Hundreds of Syrian refugees arrested by Assad regime despite leaving Rukban camp with UN guarantees

Hundreds of Syrian refugees arrested by Assad regime despite leaving Rukban camp with UN guarantees
Hundreds of Syrian refugees who left the Rukban refugee camp for Assad regime run “reception centres” after a year-long starvation siege have been transferred to prisons and security branches.
3 min read
10 December, 2019
Refugees who left the Rukban camp via “humanitarian corridors” have been arrested [Getty]

Hundreds of people who have left the besieged Rukban refugee camp in the Syrian desert for Assad-regime held territory have been detained by the regime in violation of previous promises and international guarantees.

The Syrian news network Badia 24 reported on Sunday that over 100 people, among them women, were detained in reception centres set up by the regime for the refugees in Homs province. It quoted relatives of the detained refugees as the source of the information and named six of the detainees.

Around 40,000 people used to live in the Rukban camp, which is located near the Syrian-Jordanian border. However, the camp came under a brutal siege by the Assad regime and its ally Russia in October 2018, who demanded that residents leave the camp for regime territory via “humanitarian corridors”.

Russia and the regime stopped deliveries of aid to the camp, forcing people to survive on one small meal a day and causing the deaths of dozens of infants.

Comment: Syrians fled for a reason. Now their safe return is at stake

However, residents of the camp had originally fled to the camp from regime-held territory and feared arrest, torture or execution if they returned. For months they refused to leave, but in the end most residents found they had no choice. Today, only a few thousand people remain in Rukban.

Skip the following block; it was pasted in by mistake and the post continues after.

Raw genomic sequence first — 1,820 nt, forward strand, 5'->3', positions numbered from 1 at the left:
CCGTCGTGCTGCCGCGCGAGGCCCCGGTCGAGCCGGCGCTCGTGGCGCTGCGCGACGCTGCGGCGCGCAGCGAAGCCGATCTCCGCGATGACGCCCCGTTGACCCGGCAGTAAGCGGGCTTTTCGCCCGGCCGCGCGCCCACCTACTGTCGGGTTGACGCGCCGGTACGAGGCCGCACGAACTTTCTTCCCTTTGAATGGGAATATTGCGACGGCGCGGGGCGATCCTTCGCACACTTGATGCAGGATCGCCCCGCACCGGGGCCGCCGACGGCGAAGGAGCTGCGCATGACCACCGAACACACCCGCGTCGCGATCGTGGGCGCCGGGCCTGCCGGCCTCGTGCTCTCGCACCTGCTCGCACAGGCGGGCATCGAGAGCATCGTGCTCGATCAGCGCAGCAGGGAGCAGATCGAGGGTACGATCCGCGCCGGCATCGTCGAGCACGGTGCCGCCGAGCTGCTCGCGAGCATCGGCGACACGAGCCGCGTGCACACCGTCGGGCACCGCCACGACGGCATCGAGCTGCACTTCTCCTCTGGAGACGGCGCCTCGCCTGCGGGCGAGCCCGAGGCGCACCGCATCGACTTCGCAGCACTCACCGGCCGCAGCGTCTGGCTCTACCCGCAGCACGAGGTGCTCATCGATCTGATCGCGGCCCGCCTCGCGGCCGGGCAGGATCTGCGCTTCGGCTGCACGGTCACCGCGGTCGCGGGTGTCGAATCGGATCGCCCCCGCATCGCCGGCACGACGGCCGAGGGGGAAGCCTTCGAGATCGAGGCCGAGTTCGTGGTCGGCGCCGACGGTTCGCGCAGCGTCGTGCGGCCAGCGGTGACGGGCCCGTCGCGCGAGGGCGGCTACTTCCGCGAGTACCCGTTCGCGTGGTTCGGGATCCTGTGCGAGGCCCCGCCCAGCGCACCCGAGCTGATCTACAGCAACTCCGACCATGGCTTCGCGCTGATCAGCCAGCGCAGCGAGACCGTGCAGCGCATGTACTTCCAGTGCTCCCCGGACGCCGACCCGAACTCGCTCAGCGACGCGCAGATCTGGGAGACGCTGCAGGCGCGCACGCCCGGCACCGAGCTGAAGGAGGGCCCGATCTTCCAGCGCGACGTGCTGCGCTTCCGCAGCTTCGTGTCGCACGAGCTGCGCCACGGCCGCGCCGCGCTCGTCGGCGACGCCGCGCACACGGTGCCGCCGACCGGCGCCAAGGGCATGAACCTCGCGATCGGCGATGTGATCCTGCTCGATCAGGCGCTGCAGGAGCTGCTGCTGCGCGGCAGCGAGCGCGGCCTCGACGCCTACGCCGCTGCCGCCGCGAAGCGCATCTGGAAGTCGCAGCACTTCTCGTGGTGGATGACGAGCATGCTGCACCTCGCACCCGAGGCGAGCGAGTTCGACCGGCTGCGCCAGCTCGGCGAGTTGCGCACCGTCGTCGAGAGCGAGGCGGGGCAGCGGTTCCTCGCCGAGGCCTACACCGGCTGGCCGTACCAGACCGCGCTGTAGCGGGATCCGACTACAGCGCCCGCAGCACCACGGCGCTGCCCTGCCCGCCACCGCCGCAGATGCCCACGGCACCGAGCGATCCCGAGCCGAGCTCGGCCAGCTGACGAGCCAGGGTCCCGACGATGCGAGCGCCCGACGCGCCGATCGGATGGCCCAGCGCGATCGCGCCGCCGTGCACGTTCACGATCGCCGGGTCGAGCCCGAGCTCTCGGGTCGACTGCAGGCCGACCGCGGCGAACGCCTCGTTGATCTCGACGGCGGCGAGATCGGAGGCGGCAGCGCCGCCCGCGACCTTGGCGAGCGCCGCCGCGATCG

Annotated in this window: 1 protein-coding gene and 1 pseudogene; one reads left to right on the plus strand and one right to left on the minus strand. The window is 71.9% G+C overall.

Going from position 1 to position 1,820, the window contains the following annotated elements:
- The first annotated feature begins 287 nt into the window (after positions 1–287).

The regime housed the refugees in reception centres, saying that this was a temporary measure before they would be transported to their towns and villages of origin. They were also to be given papers saying that their status was "regularised" and that they would not be subject to any prosecution. The United Nations backed up this guarantee.

However, refugees in the reception centres told The New Arab in October that they had been interrogated and accused of taking part in anti-regime protests and dealing with armed opposition groups.

The Badia 24 news network said that regime security forces had transported some of the detained refugees from the reception centres to security branches and prisons in Palmyra and Damascus, including the infamous Adra prison on the outskirts of the Syrian capital. Other detainees were taken to unknown locations.

 Omar al-Homsi, a media activist still present in the besieged Rukban camp, told The New Arab’s Arabic-language service that the detentions happened on December 3.

“Relatives of the Rukban refugees living in Homs went to visit them in the reception centres but regime security forces told them that they had been transferred to military security branches and prisons, or to courts in Damascus”, he said.

Another refugee in the Rukban camp, Ahmed Mutlaq, told The New Arab’s Arabic service that some people tried to smuggle themselves out of the besieged camp, hoping to reach territory in northeastern Syria held by the Kurdish-led Syrian Democratic Forces.

“Some of these died on the way, or were captured and detained [by the regime]… this route is very dangerous and smugglers demand high prices. People have stopped trying to get out this way because so many escaping refugees have been detained or killed”.

Many of the remaining refugees in Rukban have called on the United Nations to allow them to leave for opposition-held or SDF-held parts of northern Syria, fearing arrest, torture, or execution by the regime, or forced conscription into the regime’s army.

The Syrian conflict broke out in 2011 following the brutal suppression of pro-democracy protests by the Assad regime. More than 500,000 people have been killed and millions more displaced, mostly as a result of regime bombardment of civilian areas.

All names in this article have been changed.

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